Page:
Golf clubs in Wales losing members despite Ryder Cup

A greenkeeper prepares the 18th green for the 2010 Ryder Cup golf tournament in Newport
Image caption The profile of the sport is high during events like the Ryder Cup in Newport

Golf clubs in Wales are battling a long term fall in membership with a warning some may not survive.

The profile of the sport has never been higher with the Ryder Cup teeing off at the Celtic Manor in three days time.

But many clubs are increasingly looking to visitors to keep going due to an ageing and declining membership.

Around 40 new nine and 18 hole courses have opened in Wales in the last 20 years with fears there are now too many chasing too few members.

The Golf Union of Wales said it was working with clubs to help them tackle the problem and to increase participation in the sport.

Last year it undertook a major survey on the health of Welsh clubs and said it remained a fair reflection of 2010.

A total of 107 of the 159 affiliated clubs took part with 69% reporting falling membership and just 13% saying it was increasing.

Only 8% said they were not actively seeking new members and only 8% had a waiting list.

Almost a third said annual income had decreased since the year 2000.

Keith Lloyd, chief executive of the Golf Club Managers' Association, said it was not just a problem in Wales, but across the UK and other countries including the Unites States and New Zealand.

"There's an awful lot more people playing but not joining golf clubs," he said.

"It's a trend which has happened over the last 10 years but the last three or four years have been particularly bad."

Mr Lloyd said it was golfers in the 25 to 40-year-old age bracket that no longer tended to join clubs but played on a pay-per-round basis - they have been termed 'nomadic golfers'.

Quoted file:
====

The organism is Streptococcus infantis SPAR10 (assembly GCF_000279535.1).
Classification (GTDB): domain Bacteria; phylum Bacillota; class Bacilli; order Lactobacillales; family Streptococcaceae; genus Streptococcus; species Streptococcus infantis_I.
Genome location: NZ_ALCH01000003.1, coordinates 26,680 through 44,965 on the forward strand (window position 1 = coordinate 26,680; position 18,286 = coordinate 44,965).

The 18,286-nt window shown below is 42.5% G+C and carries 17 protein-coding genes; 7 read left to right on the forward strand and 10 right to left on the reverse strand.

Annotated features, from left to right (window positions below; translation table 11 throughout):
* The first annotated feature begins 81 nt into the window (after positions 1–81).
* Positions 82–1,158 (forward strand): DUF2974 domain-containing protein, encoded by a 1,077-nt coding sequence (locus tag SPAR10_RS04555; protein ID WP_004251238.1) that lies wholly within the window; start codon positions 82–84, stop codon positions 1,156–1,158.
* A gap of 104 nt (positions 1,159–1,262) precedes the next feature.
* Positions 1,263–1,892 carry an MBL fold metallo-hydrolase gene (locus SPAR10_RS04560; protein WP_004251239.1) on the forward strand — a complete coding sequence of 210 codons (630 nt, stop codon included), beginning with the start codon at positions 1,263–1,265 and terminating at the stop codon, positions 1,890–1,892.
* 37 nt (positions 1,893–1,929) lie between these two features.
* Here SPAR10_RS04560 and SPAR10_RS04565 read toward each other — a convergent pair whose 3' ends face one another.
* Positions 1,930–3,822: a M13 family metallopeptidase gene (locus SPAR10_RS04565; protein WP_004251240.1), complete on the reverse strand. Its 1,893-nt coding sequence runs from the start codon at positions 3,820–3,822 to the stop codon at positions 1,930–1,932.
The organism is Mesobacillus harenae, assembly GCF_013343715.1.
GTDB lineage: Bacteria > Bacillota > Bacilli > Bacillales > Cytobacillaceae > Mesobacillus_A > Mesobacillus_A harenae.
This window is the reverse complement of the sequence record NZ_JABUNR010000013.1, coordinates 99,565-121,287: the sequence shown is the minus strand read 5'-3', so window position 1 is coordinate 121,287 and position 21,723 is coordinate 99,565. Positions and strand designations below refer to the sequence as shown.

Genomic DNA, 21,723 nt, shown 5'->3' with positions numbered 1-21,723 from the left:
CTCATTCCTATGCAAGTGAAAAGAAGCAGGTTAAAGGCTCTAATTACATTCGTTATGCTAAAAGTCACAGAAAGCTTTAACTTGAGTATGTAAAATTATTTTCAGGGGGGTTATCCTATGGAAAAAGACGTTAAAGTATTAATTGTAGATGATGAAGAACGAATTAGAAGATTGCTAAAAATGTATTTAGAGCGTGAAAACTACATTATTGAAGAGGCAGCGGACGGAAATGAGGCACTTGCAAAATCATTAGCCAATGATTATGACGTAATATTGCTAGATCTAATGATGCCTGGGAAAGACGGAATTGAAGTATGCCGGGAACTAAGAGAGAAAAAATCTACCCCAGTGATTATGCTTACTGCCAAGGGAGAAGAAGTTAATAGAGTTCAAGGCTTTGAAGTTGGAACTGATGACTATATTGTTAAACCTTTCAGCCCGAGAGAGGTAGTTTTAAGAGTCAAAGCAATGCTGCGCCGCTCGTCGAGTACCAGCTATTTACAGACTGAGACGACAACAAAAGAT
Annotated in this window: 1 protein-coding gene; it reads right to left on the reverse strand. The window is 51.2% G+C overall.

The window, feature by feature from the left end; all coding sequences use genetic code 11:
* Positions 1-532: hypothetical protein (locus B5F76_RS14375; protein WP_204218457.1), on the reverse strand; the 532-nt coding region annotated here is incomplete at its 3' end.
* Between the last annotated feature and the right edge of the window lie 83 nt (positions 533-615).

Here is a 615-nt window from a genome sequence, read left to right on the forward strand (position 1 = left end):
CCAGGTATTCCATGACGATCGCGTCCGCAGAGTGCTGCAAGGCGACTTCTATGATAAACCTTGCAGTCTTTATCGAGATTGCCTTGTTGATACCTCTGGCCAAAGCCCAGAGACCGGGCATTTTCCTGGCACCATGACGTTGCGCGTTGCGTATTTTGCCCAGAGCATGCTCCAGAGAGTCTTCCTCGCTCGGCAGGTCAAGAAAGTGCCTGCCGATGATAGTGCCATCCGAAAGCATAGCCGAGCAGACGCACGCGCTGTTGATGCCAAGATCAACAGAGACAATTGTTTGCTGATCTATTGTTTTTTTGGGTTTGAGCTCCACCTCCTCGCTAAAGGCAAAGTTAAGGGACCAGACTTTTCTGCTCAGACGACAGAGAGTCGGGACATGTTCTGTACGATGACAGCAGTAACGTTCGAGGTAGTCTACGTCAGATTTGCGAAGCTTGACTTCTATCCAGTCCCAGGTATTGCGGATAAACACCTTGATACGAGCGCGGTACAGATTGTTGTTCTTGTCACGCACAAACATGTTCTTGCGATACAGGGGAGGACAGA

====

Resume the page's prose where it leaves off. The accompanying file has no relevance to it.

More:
Research by the association found while most clubs were still on a sound financial footing around one in 20 were in serious trouble.

Mr Lloyd, who has run clubs in Aberdare and Cardiff, said since the late 1980s over 800 new courses had been built in the UK and he believed there were around 100 too many.

"Sadly, yes, I can see some closing," he said.

"My real worry is none of us really know the answer because we are not sure where it [the declining trend in membership] is going to stop."

In Wales around 40 new nine and 18 hole courses have opened in the last 20 years - including the Twenty Ten Course where the Ryder Cup will be played.

Hannah Fitzpatrick, of Golf Development Wales, established as a direct result of the successful Ryder Cup 2010 bid, said it was working to address the membership challenge as the health of golf clubs was vital to the sport.

Membership packages

"Membership over the last few years is going down but participation in golf is going up," she explained. "Golfers are choosing to play differently."

Most clubs rely on membership for the bulk of their income although many increasingly look to visitors as well.

She said help was available for them to draw-up business and marketing plans and to offer free 'taster' or coaching sessions to attract new players - particularly women and juniors.

A Golf Awareness Week run in the spring resulted in 700 new members and 200 trial members for the 100 clubs in Wales that took part. It will be repeated next year.

She said clubs needed to offer more flexible membership packages for those who did not play regularly and work harder at retaining members by providing added value.

"We also need to learn from the nomadic golfer - talk to them about their needs and what would persuade them to join a golf club," she added.

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